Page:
101 Ways to Help Birds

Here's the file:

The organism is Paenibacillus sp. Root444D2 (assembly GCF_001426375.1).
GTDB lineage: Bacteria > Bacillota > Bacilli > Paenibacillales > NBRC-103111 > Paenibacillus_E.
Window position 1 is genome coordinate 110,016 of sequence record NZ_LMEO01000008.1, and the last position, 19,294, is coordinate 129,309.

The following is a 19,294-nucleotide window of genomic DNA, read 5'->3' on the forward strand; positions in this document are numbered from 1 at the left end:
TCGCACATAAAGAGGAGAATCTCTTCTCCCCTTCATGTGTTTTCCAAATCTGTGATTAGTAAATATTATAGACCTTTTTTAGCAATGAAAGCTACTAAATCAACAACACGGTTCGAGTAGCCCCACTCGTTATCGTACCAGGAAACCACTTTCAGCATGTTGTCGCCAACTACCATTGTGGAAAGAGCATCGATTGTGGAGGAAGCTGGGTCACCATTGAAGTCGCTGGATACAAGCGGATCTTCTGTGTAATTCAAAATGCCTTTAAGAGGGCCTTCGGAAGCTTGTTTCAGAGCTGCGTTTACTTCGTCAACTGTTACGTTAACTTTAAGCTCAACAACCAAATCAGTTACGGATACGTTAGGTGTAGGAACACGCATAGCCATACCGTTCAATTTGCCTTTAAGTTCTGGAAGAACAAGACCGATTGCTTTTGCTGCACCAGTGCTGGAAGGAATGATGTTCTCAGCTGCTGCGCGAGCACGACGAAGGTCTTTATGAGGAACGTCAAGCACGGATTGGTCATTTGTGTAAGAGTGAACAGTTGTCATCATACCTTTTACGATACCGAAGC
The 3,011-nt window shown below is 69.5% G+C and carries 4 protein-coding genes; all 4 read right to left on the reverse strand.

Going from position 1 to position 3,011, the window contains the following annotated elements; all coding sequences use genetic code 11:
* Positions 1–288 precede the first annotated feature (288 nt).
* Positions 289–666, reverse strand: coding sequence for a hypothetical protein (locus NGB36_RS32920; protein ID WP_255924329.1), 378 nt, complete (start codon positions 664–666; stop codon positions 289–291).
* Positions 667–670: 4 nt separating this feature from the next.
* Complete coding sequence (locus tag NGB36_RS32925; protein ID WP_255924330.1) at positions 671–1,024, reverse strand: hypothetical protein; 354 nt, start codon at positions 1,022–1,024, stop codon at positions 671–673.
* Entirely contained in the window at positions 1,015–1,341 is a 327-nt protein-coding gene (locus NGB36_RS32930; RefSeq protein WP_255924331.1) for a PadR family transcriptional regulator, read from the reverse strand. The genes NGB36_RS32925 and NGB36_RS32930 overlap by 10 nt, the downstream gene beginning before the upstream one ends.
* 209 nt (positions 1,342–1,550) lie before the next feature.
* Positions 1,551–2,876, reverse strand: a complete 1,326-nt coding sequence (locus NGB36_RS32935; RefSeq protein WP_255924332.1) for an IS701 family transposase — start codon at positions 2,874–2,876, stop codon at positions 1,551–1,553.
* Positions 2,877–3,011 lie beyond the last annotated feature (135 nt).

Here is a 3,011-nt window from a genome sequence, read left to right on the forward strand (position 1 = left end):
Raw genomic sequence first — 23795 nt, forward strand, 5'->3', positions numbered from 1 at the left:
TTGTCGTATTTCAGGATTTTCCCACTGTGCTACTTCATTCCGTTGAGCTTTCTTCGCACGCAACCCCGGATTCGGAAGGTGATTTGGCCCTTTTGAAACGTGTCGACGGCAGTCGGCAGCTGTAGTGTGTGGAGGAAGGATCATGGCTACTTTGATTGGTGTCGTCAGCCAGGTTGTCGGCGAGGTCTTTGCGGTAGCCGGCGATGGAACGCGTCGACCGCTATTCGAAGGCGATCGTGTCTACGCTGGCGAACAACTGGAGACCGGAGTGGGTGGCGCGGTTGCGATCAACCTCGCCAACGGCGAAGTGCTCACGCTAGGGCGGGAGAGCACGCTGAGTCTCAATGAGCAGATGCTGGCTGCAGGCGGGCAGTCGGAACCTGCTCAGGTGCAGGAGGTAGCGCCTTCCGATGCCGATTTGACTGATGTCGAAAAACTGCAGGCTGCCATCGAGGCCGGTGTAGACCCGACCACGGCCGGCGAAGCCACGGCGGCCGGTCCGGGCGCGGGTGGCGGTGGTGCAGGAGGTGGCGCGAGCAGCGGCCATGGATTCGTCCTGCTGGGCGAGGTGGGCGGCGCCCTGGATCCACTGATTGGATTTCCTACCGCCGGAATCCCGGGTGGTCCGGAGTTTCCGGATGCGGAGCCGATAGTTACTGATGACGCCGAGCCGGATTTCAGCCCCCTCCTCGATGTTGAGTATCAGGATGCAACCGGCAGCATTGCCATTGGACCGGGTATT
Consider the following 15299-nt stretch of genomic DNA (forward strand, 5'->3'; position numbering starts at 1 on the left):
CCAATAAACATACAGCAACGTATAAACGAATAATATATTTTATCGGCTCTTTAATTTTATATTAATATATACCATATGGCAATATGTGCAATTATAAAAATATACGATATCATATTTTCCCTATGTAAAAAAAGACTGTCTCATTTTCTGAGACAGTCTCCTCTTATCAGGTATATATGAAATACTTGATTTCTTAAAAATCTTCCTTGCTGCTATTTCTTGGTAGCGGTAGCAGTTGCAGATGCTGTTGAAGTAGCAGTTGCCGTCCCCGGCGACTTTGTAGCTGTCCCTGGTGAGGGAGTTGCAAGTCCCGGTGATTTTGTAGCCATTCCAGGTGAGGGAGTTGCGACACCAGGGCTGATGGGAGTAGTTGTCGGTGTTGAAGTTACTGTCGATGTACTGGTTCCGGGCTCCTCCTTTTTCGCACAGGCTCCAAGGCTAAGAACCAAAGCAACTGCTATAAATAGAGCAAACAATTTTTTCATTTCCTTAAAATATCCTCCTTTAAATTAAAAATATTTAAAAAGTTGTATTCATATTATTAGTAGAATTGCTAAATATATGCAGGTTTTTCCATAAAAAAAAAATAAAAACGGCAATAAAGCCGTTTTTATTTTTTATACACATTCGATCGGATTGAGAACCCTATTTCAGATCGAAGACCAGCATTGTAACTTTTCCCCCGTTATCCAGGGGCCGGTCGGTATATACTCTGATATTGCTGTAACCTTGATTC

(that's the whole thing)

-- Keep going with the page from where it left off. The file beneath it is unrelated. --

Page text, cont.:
1 Wake up with bird-friendly coffee. 2 Eat lower on the food chain, and especially eat less beef. 3 Buy groceries with bird conservation in mind. 4 Compost as much kitchen waste as possible. 5 Recycle plastic six-pack rings, aluminum cans, and plastic bags. 6 Make your windows safer for birds. 7 Know what to do when a bird hits your window. 8 Build or choose a home with the least impact on the natural world. 9 Avoid buying or building a home on a floodplain, coast, or shore. 10 Buy lumber or furniture with a Sustainable Forestry Initiative or Forest Stewardship Council logo, or buy used. 11 Recycle thermometers, button batteries, fluorescent bulbs, and other mercury-containing objects. 12 Be a conservation-conscious consumer. 13 Conserve water. 14 Conserve electricity. 15 Reduce paper use, choose recycled paper, and recycle the paper you use. 16 Keep cats indoors. 17 Don't keep exotic birds or wild animals for pets, and never release exotic birds into the wild. 18 Control your dog. 19 Identify and keep track of your backyard birds. 20 Learn about the flora and fauna in your neighborhood and region. 21 Grow an assortment of trees, shrubs, and other plants to provide food and cover for a variety of birds. 22 Root out invasive exotic plants. 23 Recognize and foster beneficial insects and spiders. 24 Limit outdoor water use. 25 Limit nutrient runoff from your yard. 26 Remove unnecessary fencing. 27 Cut hay and alfalfa as late in the breeding season as possible. 28 Manage wooded land for birds as well as trees. 29 If you live on a lake, river, or stream, preserve the natural quality of the shoreline and surrounding habitat. 30 If your property provides space for power lines, communications towers, or wind turbines, make sure they are bird safe. 31 If you must control mosquitoes, do so safely. 32 Use weed killers and fungicides only as a last resort. 33 Eliminate or minimize the use of lawn and garden insecticides. 34 Control rodents safely. 35 Learn what to do when you find injured or sick birds. 36 Learn what to do when you find a baby bird. 37 Know what to do if a bird gets into your house or garage. 38 Put a cap or screen on your metal chimney. 39 Solve bird problems carefully, responsibly, and proactively. 40 Find safe ways to solve problems with squirrels, raccoons, and other mammalian wildlife. 41 Understand the pros and cons of bird feeding. 42 Take precautions to keep your feeder birds safe from toxins and diseases. 43 To deter hawks, close down your feeding station for a few weeks. 44 Patronize feed stores that support conservation. 45 Participate in citizen science feeder projects. 46 Offer safe and appropriate birdseed. 47 Offer peanut butter and nuts. 48 Offer suet. 49 Offer fruits and jellies. 50 Provide water for drinking and bathing. 51 Supply birds with calcium and other minerals. 52 Attract and feed hummingbirds safely. 53 Attract bluebirds and other insectivorous birds. 54 Help out uncommon backyard birds that need it. 55 Provide nest boxes and platforms, and monitor them responsibly. 56 Make flat roofs nighthawk-friendly. 57 Make masonry chimneys swift-friendly. 58 Provide nesting materials. 59 When buying a car, make gas mileage and low emissions important criteria. 60 Drive at the slowest speed that is safe, courteous, and convenient. 61 Remove dead animals from roadways (if it is safe to do so) and help turtles across the road. 62 Know what to do it you encounter an injured bird on the highway. 63 Be mindful of automobile use when birding. 64 Honor the American Birding Association's ethical code for birders. 65 Report bird sightings to the local birder hotline, state ornithological society, and eBird. 66 Donate your old binoculars and field guides to a local school, nature center, or organization such as Birders' Exchange. 67 Be careful when using recordings and laser pointers in the field. 68 Be responsible when visiting public parks and gardens. 69 Fish responsibly. 70 Encourage bird-friendly golf course management. 71 Be a responsible boater. 72 Hunt and shoot responsibly, and support bird-friendly game management policies. 73 Photograph birds responsibly. 74 Demand more public land so that snowmobile and all-terrain-vehicle riders can coexist peaceably with birders. 75 Practice low-impact hiking. 76 Buy and display a federal Duck Stamp. 77 Support your favorite birding spots. 78 Support state, national, and international Important Bird Areas. 79 Support your state's nongame wildlife program. 80 Support your favorite local, state, national, and international conservation organizations. 81 Support local and regional bird rehabilitation facilities. 82 Support the development of birding trails. 83 Volunteer at conservation organizations and governmental agencies. 84 Volunteer to help youth organizations develop bird study programs. 85 Volunteer to present educational programs at local nursing homes, service clubs, gardening clubs, and other groups. 86 Work to make strong environmental protections part of your party's agenda. 87 Get involved in land-use issues and work for strong protection of natural habitat. 88 Provide the local media with accurate information about local bird issues. 89 Attend and testify at public hearings, or find other ways to provide accurate information about important issues. 90 Support programs that fund habitat acquisitions and other important conservation projects. 91 Work to make conservation ethics a mainstream focus again. 92 Be aware of weather events that affect local birds. 93 Help city parks and local schools provide good bird habitat and observation opportunities for the public. 94 Foster a culture of conservation in urban neighborhoods. 95 Support efforts to help Third World countries raise their standard of living with minimal environmental impact. 96 Be a mentor to new birders. 97 Don't leave home without binoculars. 98 Organize an army of birders who are willing to serve as birding ambassadors. 99 Participate in birding festivals and celebrations of Earth Day, International Migratory Bird Day, and other significant occasions. 100 Pay attention to birds in popular culture. 101 Think about the many ways that birds have enriched your life, and share them with others.